I have realized there will always be someone stronger, faster, leaner with better technique. That's not an excuse to stop striving for improvement but I did give myself permission to stop comparing. At the end of the day, what others are doing is out of our control. Spend your time focused on progressing your own lifts and not how they stack up against everyone else's.

My amazing teammate, Janis attempted a world record deadlift of 460.  Photography by Ted Sandeen
Effort is respected: While talented and successful lifters get most of the spotlight, effort put in by beginners or weaker lifters (comparatively speaking, of course) does not go unnoticed. At the gym I train at, 22nd Street Barbell, a stay-at-home-mom focused on gaining strength (like me) is supported the same as elite level lifters with over a decade of experience. Of course the outcome of said effort will vary from person to person but ultimately respect can be gained not just by the amount of weight you can lift but also by amount of effort you put in.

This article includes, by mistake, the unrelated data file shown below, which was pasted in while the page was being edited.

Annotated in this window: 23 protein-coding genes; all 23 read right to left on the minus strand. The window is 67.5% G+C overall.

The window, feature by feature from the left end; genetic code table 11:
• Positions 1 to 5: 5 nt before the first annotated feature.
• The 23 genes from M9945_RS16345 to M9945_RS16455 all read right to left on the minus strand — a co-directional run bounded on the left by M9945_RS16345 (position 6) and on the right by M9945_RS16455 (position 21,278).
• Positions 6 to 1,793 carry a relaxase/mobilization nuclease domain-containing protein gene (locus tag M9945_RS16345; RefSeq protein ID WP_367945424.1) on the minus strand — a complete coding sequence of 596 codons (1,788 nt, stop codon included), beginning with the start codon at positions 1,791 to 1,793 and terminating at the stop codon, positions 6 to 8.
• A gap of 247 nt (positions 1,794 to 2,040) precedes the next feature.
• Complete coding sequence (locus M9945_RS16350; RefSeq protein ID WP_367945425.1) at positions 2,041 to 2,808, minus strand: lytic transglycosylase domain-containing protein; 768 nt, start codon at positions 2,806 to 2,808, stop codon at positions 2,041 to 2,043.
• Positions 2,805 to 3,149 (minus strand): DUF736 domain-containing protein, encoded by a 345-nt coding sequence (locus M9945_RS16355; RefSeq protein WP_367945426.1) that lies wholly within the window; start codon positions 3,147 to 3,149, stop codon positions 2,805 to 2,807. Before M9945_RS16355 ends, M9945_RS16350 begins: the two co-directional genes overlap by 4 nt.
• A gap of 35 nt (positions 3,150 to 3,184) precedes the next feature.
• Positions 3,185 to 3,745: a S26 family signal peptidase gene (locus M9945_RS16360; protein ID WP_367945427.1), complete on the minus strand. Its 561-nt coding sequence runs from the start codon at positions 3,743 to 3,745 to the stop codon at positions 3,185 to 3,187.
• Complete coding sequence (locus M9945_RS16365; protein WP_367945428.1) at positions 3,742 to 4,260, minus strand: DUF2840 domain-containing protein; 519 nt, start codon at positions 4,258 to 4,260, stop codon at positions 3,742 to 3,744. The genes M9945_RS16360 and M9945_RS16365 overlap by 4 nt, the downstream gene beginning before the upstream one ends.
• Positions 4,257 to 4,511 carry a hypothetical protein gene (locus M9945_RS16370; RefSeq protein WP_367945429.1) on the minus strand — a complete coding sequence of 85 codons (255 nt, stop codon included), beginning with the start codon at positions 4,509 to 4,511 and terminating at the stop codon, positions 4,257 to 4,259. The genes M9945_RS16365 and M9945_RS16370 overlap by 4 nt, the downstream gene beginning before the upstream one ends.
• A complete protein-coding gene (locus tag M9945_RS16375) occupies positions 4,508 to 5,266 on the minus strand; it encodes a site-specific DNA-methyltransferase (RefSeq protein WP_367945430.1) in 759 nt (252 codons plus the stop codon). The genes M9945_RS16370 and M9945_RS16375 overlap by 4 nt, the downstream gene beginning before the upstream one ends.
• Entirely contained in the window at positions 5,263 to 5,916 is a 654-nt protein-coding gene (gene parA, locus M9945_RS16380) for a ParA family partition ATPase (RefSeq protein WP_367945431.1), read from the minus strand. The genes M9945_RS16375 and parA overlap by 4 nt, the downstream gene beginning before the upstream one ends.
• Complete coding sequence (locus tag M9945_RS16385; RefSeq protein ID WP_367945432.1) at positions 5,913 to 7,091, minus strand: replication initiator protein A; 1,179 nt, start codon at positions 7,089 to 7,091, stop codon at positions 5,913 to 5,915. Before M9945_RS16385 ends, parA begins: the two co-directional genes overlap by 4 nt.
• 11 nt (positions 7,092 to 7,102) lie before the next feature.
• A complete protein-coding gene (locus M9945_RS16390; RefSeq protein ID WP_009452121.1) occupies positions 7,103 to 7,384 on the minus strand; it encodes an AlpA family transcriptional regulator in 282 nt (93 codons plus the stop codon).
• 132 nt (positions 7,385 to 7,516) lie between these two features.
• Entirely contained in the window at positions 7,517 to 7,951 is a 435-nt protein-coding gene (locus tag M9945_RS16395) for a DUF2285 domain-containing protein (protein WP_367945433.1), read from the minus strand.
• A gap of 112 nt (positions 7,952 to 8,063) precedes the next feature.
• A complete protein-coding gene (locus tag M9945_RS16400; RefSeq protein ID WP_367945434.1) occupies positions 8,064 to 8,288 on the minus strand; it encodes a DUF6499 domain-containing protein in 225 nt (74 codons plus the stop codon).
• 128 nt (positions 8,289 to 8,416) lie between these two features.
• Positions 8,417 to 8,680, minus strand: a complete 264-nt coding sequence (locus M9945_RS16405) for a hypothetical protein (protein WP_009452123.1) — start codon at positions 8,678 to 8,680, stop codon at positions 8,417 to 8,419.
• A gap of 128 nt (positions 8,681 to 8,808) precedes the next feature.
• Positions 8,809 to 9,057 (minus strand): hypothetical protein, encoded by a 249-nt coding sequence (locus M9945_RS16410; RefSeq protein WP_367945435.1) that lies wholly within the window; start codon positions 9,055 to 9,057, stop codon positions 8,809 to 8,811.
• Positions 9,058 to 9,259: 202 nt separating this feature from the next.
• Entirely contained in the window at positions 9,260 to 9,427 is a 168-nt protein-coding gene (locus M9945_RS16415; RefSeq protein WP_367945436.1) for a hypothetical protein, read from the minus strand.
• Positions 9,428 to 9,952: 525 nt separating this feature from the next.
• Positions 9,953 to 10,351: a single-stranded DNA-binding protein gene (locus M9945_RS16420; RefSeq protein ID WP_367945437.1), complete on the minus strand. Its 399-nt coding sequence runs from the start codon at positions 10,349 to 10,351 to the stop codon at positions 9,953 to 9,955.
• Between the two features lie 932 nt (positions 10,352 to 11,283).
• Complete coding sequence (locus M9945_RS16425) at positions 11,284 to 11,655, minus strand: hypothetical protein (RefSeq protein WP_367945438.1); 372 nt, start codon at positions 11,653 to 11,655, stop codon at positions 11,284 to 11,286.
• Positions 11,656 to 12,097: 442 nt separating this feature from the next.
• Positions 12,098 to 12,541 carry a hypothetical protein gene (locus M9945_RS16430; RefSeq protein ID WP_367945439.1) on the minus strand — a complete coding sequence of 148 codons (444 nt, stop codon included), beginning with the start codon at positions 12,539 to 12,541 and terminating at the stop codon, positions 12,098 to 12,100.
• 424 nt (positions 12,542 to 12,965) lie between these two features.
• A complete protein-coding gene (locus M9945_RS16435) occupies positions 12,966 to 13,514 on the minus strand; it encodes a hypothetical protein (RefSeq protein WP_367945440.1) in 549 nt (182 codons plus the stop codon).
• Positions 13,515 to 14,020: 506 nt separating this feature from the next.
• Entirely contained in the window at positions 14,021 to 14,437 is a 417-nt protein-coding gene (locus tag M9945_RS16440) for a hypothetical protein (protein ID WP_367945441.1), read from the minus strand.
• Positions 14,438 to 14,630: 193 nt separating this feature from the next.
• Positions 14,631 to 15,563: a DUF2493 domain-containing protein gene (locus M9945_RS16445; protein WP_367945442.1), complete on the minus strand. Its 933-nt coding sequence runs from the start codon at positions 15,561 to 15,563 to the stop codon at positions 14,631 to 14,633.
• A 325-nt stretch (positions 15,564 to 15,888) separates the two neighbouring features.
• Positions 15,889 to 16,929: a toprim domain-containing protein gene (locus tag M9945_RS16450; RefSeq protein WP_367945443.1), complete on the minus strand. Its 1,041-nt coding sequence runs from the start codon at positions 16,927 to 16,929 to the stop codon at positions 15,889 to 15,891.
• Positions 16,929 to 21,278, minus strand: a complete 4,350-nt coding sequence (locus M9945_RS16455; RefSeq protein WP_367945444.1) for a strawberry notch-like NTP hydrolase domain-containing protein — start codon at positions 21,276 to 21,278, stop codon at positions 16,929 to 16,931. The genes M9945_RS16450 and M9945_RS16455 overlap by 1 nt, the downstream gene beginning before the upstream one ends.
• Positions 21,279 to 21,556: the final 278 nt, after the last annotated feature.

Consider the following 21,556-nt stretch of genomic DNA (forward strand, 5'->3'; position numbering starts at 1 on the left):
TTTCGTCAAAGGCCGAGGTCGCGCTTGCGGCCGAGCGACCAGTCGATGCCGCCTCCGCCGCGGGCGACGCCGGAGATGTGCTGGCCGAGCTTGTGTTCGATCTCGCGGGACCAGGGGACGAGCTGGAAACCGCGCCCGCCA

It’s not about what your body looks like but what it can do. Short, tall, lean, thick, straight, curvy, broad, narrow, small, and big. While certain bodily portions may bode well for particular lifts, you will find a variety of body types at a powerlifting meet. But more important than how your body looks, is what your body can do. How much power, force and strength can it produce? I have yet to watch someone hit a big deadlift personal record only to bitch about cellulite on their thighs.

22nd Street barbell photo.  Photo by Ted Sandeen
Pass it on. Competing in powerlifting may be (mostly) an individual sport but the preparation to get there takes a village. Hand-offs, spotters, encouragement, and accountability are all ingredients to success. As a whole, powerlifters are some of the most helpful people I’ve ever meet. Regardless if you’ve just met them or known them for years lifters help other lifters. Need a spot? No problem! Have a question? They’ll offer help. Squats aren’t deep enough? They’ll tell you because they want you to succeed. (Even though that last one bites a bit).